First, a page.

In Palawan, the province in the southwest of the Philippines, a small town called El Nido rests on the coast of the South China sea. The ramshackle buildings crouch in the sun, surrounded by a dense jungle of palm trees and lowland evergreens. The ocean spends all day gathering the strength to kiss the sand at the feet of restaurants, bars, and guest houses facing the shore.
Tourists–French, Danish, Dutch, American–shuffle through the streets, taking in the sights through sunglasses. Their skin is sunscreen, sea water, and sweat.
The local Filipinos stand on the sides of the narrow streets and call out destinations to tourists, advertising their transportation services. They drive tricycles: a motorbike attached to a carriage, which whole Filipino families will cram themselves inside or a tourist or two will sit in cautiously. The tricycle drivers compete for the road with motorbikes, people, and dogs.
The roads are paved, but rough and frayed. On the right and left, restaurants serve fresh fruit shakes, stores sell brightly-colored clothing, dive shops promise an introduction to a hidden world, and boat tour offices offer island-hopping adventures, and if you walk far enough out of the town to the east, when the road turns into dirt, you can see children pretending to be monkeys in the palm trees and dogs trotting like they have business of their own and homes behind fences shaded by sky-soaring palm trees. Behind the fences, the Filipinos know they’re on display, but they watch you, too, like the strange, sunburnt creature that you are.
El Nido swarms with tourists, but if you walk far enough away from the town, you’re bound to find a beach where the water stretches out with a soft, sandy floor and the waves toss gently and there is maybe no one else around. If you’re lucky, you can find fresh coconuts and a Filipino man with a machete who will slice open its deep green shell. And you can sip the coconut juice and gnaw it into sweet, white shavings with your teeth, like the strange, out-of-place foreigner you are.
Eventually you’ll make your way back into town, and you’ll be shoulder to shoulder with other foreigners on a boat tour. The boats for island hopping are called bangkas, or pump-boats. Long and narrow, they have bamboo outriggers on each side for balance. They tote you from island to island, the motor humming through your skin. When the boat stops, there is snorkeling in crystal-clear water, fish flitting back and forth. Nemo hides in his anemone, a Surgeon nips calves and ankles to protect her nest, a pastel rainbow fish swims carefree.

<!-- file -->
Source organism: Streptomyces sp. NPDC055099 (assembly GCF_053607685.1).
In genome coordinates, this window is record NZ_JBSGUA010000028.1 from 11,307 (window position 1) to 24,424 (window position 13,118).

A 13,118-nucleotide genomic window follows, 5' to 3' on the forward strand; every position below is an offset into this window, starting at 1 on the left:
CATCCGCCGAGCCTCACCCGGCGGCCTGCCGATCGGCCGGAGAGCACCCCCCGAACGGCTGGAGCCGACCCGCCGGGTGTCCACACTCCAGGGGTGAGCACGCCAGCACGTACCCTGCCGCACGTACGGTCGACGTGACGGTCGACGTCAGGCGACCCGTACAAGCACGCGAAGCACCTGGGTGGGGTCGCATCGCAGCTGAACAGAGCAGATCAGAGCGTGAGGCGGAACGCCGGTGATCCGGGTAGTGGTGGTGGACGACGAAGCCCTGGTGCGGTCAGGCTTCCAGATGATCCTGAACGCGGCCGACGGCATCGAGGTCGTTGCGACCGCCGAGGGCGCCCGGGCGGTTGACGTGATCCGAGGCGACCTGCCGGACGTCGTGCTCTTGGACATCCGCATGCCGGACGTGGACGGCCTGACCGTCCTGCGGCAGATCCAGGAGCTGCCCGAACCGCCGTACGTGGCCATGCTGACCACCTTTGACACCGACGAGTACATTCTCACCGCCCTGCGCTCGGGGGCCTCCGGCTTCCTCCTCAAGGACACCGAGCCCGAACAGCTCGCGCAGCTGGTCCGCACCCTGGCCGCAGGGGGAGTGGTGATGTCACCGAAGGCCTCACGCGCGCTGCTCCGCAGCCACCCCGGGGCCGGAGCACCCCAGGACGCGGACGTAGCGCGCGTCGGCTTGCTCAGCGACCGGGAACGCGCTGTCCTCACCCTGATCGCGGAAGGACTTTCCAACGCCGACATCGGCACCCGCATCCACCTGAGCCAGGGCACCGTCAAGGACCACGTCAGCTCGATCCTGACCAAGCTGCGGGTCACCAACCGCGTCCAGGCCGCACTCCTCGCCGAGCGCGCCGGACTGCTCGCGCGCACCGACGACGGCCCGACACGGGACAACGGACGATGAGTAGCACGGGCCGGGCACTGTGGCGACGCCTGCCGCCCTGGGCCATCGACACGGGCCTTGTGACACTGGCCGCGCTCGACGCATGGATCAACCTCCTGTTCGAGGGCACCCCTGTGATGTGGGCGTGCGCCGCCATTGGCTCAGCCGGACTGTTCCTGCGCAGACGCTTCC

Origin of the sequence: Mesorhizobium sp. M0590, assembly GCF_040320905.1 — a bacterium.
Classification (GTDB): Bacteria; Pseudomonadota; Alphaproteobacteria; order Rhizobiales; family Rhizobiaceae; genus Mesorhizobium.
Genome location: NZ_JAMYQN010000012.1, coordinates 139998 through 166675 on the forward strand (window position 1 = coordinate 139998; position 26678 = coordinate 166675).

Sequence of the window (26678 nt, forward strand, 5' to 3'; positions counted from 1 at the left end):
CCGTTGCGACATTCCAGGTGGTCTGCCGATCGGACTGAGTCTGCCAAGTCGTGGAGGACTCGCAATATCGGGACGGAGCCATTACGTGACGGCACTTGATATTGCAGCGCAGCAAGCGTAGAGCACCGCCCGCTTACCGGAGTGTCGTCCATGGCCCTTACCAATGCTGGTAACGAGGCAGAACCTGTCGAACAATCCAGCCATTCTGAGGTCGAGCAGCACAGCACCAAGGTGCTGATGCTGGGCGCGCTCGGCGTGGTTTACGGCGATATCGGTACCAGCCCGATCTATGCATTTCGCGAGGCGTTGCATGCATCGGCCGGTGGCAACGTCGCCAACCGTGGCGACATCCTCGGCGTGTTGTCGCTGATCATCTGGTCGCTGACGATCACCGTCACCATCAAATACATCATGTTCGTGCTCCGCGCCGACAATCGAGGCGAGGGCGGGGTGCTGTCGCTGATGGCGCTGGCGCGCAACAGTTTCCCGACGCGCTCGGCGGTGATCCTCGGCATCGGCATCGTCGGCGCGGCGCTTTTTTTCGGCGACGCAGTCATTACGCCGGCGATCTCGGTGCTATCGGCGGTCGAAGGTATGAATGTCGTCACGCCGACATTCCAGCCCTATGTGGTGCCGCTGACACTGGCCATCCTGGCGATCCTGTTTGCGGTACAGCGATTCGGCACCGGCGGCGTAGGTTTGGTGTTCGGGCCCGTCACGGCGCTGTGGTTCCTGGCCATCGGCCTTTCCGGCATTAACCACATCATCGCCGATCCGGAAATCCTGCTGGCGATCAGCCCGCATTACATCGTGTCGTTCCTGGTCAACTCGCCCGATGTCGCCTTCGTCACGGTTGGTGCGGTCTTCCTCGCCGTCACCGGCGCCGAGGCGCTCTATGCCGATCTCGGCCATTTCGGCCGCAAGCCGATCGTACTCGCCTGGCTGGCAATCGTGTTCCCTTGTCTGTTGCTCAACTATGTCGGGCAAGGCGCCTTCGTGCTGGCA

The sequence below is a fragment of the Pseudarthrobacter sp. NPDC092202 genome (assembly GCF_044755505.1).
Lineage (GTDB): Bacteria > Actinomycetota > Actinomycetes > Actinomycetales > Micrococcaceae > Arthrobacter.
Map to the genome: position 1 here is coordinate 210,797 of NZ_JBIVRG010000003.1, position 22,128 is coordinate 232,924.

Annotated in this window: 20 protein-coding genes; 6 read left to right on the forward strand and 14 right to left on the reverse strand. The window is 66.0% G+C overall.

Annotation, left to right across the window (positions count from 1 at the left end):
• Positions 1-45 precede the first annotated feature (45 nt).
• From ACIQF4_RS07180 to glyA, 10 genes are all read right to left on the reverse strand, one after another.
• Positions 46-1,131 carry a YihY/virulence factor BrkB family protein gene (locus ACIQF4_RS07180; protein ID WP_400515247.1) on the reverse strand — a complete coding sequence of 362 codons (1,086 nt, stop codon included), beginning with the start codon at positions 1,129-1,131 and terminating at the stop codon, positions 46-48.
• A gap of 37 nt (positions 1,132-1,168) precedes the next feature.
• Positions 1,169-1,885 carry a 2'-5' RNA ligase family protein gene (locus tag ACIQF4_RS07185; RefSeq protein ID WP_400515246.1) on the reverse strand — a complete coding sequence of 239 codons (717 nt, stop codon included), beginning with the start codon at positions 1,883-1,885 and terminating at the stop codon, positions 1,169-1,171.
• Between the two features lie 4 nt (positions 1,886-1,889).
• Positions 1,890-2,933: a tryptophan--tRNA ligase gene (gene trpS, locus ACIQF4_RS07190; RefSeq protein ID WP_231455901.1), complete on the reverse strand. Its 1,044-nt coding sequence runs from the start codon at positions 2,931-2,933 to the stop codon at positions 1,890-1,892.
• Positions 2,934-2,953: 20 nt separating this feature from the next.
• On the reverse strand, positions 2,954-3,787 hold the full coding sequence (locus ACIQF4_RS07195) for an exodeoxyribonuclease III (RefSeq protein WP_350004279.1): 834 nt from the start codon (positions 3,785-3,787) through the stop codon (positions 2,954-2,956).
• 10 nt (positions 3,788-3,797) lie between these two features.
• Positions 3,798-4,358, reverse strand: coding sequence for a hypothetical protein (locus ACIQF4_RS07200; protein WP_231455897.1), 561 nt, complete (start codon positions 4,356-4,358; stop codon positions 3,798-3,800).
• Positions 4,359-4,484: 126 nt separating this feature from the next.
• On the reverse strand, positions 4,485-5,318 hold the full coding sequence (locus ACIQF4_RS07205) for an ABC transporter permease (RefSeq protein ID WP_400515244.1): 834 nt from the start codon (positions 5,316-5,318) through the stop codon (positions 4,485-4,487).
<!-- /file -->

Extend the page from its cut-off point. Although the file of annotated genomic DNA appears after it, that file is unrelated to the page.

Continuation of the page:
There are beaches with resorts where people paid more than you ever could to stay, only to have you stomp through the sand and hog their cozy, sun-warmed hammock for a half hour. And there are beaches where you would be happy to spend your life, eating fish you caught in a hut you built from dried palm leaves. And beaches where you can buy ice cream cones for 50 pesos and play with the sand between your toes and fingers. Feeling like flour or cookie dough, the sand molds together like crisp snow.
There are lagoons, where the water is turquoise and milky and still. When you break the surface, you can hear your own sighs of wonder echo off the walls of rock that rise up like a cathedral on either side.
Sometimes the ocean shows you everything, an open book of fish and coral reefs, and other times it covers everything in shadow, hiding the life it protects beneath you and your embarrassing life jacket.
When the sun begins to fall towards the edge of the sea, the water turns from teal to navy blue.
El Nido. Where the young Filipino men lay shirtless and barefoot at the helm of the boat, soaking sun into their dark skin as the boat takes them home. Where the older men sit in the shade with their shirts pulled up to their chests, stomachs relaxing toward the ground. Where the young FIlipino women sit behind counters and give smiles that reach their eyes when they greet you. Where the older women offer open cases of handmade jewelry and squint into the sun. Where children sing “Feliz Navidad” for a tip and climb and play on boats beached on the shore. Where dogs keep watch outside of businesses and lean into your hand when you pet their ears.
El Nido. A town whose people are like a big, extended family, and the tourists are tolerated and necessary house guests. “Nido” means “nest”, and you are blessed to be welcomed, as a traveler, to the place these Filipinos call home.